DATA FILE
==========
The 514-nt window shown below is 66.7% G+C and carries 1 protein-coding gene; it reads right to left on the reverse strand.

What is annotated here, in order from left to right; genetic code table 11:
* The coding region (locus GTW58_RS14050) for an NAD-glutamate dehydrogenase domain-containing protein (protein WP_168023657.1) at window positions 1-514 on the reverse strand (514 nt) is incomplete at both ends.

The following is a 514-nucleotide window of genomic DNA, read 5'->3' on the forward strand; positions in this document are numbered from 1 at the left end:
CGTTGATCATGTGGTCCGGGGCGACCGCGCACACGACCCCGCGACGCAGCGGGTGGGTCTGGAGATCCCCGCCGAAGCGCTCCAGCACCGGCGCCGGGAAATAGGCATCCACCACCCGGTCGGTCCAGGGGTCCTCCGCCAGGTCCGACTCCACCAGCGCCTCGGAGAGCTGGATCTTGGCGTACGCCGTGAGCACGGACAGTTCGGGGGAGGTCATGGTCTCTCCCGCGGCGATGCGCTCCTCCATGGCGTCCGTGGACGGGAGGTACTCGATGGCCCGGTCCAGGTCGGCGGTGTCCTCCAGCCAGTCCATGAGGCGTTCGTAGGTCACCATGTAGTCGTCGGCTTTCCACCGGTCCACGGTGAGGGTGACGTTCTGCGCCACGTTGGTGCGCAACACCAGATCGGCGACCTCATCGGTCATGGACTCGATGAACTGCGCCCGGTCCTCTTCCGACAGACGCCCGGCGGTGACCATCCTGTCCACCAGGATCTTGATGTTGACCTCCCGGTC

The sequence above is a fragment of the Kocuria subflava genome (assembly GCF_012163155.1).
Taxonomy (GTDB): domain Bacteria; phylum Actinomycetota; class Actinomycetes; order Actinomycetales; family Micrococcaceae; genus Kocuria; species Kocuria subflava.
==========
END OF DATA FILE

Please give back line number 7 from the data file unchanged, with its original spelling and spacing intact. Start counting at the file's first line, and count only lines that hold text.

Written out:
Taxonomy (GTDB): domain Bacteria; phylum Actinomycetota; class Actinomycetes; order Actinomycetales; family Micrococcaceae; genus Kocuria; species Kocuria subflava.